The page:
All but 0.3 points of the 40.6 percent of Monroe County’s responses came over the internet.

According to Peña, the group-quarters report from IU will be submitted to US Census by around April 10. That could bump Monroe County’s numbers for responses.

Calender-Andersen told The Square Beacon the city will still be working to promote the completion of the census even if many of the planned public events had to be cancelled.

She said, “I keep asking everywhere I go, ‘Have you done your census, yet?'” Not everyone says yes, she told The Square Beacon, but one woman who answered no, did say she had a reminder note on her refrigerator.

Here’s some visuals built from the US Census response tracking website:

Response Map Time Lapse from March 19 to April 1: By US County


Table 1: By US County

Top 10 COUNTIES (in United States) US Census Response Rate through April 1, 2020
Fairfax County Virginia 59.3
Calumet County Wisconsin 58.8
Washington County Wisconsin 58.3
Livingston County Michigan 58.2
Carver County Minnesota 58.2
Dubois County Indiana 58.1
Falls Church County Virginia 58.1
Ozaukee County Wisconsin 57.8
Adams County Illinois 57.6
Waukesha County Wisconsin 57.6

Response Map Time Lapse from March 19 to April 1: Indiana by CountyINCENSUS

Table 2: by Indiana County

COUNTY (Indiana only) US Census Response Rate through April 1, 2020
Dubois County Indiana 58.1
Pike County Indiana 54.3
Daviess County Indiana 53.5
Porter County Indiana 51.8
Adams County Indiana 51.7
Warrick County Indiana 51.2
LaGrange County Indiana 51
Hamilton County Indiana 50.9
Hendricks County Indiana 50.6
Wells County Indiana 50
Allen County Indiana 49.7
Whitley County Iowa 49.5
Fountain County Indiana 49.5
Boone County Indiana 49.4
Hancock County Indiana 49
Johnson County Indiana 48.8
Martin County Indiana 48.7
Warren County Indiana 48.5
Jasper County Indiana 48.5
Spencer County Indiana 48.3
Fayette County Indiana 48.2
Shelby County Indiana 47.7
DeKalb County Indiana 47.6
Floyd County Indiana 46.9
Lake County Indiana 46.8
Jay County Indiana 46.8
Harrison County Indiana 46.2
Noble County Indiana 45.9
Miami County Indiana 45.8
Perry County Indiana 45.7
Washington County Indiana 45.6
Wabash County Indiana 45.6
Huntington County Indiana 45.6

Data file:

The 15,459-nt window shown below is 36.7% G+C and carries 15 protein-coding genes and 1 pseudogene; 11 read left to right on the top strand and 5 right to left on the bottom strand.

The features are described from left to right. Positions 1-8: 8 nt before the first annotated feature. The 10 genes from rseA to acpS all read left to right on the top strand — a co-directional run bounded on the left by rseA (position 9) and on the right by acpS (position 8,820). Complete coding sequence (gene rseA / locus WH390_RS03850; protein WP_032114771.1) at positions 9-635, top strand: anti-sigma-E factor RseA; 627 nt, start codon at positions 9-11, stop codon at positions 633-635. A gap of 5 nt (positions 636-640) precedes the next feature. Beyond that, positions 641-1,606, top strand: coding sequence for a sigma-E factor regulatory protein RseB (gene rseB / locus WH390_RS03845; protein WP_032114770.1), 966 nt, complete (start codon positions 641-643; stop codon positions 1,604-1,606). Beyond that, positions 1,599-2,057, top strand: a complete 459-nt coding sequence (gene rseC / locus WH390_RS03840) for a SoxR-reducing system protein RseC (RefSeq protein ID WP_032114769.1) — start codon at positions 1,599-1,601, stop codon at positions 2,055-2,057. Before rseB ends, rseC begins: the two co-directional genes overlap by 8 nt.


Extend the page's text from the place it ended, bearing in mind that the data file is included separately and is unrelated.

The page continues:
Dearborn County Indiana 45.4
Cass County Indiana 45.4
Tipton County Indiana 45.3
Ohio County Indiana 45.3
Gibson County Indiana 45.2
Rush County Indiana 45
Morgan County Indiana 45
Elkhart County Indiana 45
Vermillion County Indiana 44.7
LaPorte County Indiana 44.7
Vanderburgh County Indiana 44.6
Decatur County Indiana 44.5
Franklin County Indiana 44.4
Tippecanoe County Indiana 44.3
Jackson County Indiana 44.3
Clay County Indiana 44.3
Clark County Indiana 44.3
Posey County Indiana 44.2
Henry County Indiana 44.2
Carroll County Indiana 44.2
St. Joseph County Indiana 43.9
Howard County Indiana 43.8
Bartholomew County Indiana 43.6
Jefferson County Indiana 43.3
Marshall County Indiana 43.2
Delaware County Indiana 43.2
Blackford County Indiana 42.9
Montgomery County Indiana 42.7
Lawrence County Indiana 42.7
Newton County Indiana 42.3
Randolph County Indiana 42.2
Orange County Indiana 42.2
Knox County Indiana 42.2
Madison County Indiana 42.1
Jennings County Indiana 42
Clinton County Indiana 42
Marion County Indiana 41.9
Ripley County Indiana 41.7
Wayne County Indiana 41.5
Putnam County Indiana 41.3
Owen County Indiana 41.3
Benton County Indiana 41.2
Fulton County Indiana 41
Sullivan County Indiana 40.9
Monroe County Indiana 40.6
Scott County Indiana 40.5
Parke County Indiana 40.5
Grant County Indiana 40.2
Vigo County Indiana 39.9
Greene County Indiana 39.9
Crawford County Indiana 38.9
Kosciusko County Indiana 38.7
Union County Indiana 38.4
Brown County Indiana 38.3
Steuben County Indiana 36.4
Starke County Indiana 36.3
Pulaski County Indiana 36.2
White County Indiana 34.8
Switzerland County Indiana 34.5